Cicely Douglas

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Cicely Elizabeth de Bunsen was born in Scotland in 1802, daughter of Berta Mary Lowry-Corry (1867 - 1954) and Sir Maurice Ernest de Bunsen (1852 - 1932). Cicely had three sisters: Rosalind Margaret, Hilda Violet Helena and Mary Bertha.

She went to Heathfield, an independent girls day school in Pinner, near Harrow. She was confirmed by the Bishop of Oxford in 1916. Cicely married Archibald Vivian Campbell Douglas in 1927, in St George's, Hanover Square, London.

They lived in Mains House, on the Mains Estate in Milngavie - the Campbell Douglas home. He was the last heir and 21st Laird of Mains. The couple had two daughters: Catherine who married into the titles Erskine family, and Margaret.

After Sir Archibald (Archie) died in 1877, the estate was sold for the construction on site of the new Douglas Academy. Mains House was demolished along with several cottages, including the glass and ice houses. Lady Cecily and her husband moved to 'Laraich', on the banks of Loch Ard when the house was sold, taking with them the large armorial from the external wall.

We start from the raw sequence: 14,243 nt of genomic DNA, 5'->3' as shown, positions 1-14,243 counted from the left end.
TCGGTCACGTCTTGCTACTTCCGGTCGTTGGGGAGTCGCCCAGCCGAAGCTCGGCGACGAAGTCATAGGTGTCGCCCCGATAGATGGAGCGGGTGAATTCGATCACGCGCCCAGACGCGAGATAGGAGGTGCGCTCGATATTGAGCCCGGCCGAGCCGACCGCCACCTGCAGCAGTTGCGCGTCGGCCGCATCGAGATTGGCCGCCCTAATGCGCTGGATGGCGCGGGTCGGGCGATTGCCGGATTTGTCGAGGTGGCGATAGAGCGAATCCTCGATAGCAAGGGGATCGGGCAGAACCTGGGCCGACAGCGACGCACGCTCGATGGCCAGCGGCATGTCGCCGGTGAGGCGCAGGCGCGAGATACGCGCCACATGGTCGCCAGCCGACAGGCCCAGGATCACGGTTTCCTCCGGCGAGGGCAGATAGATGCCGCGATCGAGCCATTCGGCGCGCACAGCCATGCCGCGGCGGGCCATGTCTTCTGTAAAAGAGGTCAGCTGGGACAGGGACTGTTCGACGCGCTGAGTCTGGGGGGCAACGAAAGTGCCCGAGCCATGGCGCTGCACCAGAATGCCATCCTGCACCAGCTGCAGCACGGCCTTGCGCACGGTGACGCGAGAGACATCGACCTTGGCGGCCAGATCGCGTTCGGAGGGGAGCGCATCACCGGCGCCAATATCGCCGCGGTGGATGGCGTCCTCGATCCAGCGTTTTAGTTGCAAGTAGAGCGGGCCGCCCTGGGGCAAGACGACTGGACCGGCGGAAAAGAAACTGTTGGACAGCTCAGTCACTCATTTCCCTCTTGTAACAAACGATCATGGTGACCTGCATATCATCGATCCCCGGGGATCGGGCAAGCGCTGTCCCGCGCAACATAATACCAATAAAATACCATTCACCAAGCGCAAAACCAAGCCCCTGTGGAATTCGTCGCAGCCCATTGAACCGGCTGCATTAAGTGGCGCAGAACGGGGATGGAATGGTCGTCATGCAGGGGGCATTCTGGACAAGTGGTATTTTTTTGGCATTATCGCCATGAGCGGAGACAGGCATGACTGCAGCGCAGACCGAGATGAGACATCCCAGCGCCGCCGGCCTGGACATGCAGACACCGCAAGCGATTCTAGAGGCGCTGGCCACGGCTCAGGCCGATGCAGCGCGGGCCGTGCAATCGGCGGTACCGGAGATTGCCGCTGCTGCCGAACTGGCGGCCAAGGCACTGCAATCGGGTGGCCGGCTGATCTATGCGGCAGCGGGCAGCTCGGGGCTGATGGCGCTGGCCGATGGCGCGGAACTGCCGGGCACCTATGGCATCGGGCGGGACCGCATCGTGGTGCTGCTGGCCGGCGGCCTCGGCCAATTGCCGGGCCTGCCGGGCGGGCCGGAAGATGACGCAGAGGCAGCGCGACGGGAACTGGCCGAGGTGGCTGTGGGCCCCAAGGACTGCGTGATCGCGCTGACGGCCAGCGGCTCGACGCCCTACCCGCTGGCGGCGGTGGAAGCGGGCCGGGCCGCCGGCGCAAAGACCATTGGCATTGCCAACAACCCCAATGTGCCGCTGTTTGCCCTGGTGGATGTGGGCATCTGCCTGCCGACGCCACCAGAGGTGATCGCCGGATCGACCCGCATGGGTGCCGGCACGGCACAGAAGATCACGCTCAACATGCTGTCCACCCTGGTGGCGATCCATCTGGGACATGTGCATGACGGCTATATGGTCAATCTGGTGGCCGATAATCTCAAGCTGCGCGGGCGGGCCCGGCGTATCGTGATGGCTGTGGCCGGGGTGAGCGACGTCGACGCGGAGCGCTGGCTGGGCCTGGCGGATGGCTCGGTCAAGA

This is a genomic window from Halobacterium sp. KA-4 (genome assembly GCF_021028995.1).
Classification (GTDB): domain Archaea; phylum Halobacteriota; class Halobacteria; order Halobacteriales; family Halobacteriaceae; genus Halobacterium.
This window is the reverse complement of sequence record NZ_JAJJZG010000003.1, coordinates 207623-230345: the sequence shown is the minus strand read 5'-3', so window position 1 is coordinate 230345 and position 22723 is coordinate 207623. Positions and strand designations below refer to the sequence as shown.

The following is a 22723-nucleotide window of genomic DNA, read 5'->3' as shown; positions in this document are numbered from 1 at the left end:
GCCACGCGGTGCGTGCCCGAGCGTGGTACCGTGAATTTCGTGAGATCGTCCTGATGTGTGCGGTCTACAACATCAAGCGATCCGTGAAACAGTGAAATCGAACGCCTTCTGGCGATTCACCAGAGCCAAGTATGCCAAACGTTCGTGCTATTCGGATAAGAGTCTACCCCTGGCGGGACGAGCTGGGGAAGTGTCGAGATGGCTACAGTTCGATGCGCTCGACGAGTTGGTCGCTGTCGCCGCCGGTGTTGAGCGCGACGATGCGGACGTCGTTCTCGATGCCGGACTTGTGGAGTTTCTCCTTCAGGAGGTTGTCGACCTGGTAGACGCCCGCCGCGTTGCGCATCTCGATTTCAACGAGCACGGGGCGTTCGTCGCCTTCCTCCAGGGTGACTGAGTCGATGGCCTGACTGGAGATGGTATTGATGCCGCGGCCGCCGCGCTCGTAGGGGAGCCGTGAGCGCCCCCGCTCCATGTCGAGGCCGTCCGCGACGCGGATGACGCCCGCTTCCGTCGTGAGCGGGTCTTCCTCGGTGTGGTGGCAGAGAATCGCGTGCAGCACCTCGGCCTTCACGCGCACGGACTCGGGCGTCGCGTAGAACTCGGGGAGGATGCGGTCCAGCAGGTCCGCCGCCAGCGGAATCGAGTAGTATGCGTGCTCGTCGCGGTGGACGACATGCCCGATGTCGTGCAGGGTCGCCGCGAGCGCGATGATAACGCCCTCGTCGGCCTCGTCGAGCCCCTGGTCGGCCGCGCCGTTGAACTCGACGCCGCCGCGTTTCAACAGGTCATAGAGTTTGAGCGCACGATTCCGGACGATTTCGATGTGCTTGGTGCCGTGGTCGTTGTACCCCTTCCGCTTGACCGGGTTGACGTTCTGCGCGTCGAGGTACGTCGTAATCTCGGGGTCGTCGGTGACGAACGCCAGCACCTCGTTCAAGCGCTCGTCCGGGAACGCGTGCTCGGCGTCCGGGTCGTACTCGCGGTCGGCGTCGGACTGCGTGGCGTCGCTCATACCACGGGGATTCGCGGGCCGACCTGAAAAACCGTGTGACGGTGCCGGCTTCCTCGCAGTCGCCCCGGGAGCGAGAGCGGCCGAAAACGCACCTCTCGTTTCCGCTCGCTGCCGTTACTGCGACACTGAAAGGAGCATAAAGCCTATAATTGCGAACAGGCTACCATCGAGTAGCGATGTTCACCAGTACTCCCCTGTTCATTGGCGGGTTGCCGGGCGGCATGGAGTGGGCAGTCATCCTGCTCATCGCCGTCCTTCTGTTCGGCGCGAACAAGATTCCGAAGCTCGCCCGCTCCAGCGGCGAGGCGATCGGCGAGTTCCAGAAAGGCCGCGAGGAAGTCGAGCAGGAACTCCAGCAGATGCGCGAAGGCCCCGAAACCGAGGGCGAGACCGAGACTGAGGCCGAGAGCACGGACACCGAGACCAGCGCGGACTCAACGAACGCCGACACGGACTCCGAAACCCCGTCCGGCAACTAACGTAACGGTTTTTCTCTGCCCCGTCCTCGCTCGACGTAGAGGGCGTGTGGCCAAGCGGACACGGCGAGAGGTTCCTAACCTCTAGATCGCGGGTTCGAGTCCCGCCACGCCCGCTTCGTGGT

Mrs Cecily Douglas was the Girl Guide County Commissioner for Glasgow between 1943 and 1953. She encouraged brownies and guides to picnic and camp in the grounds of Mains house.

In 1948, she was appointed to the Imperial Executive Commission, in London ad held the I.H.G.(?) post of Assistant International Commissioner from 1945 to 1947. In 1950, she received the Silver Fish(1), awarded for outstanding services to Guides. She was also Vice President of Dunbartonshire.

Notes:
1.  The highest award for service to the Guide movement
2.  What is the I.H.G?


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    Last modified: Tuesday, 01 February 2022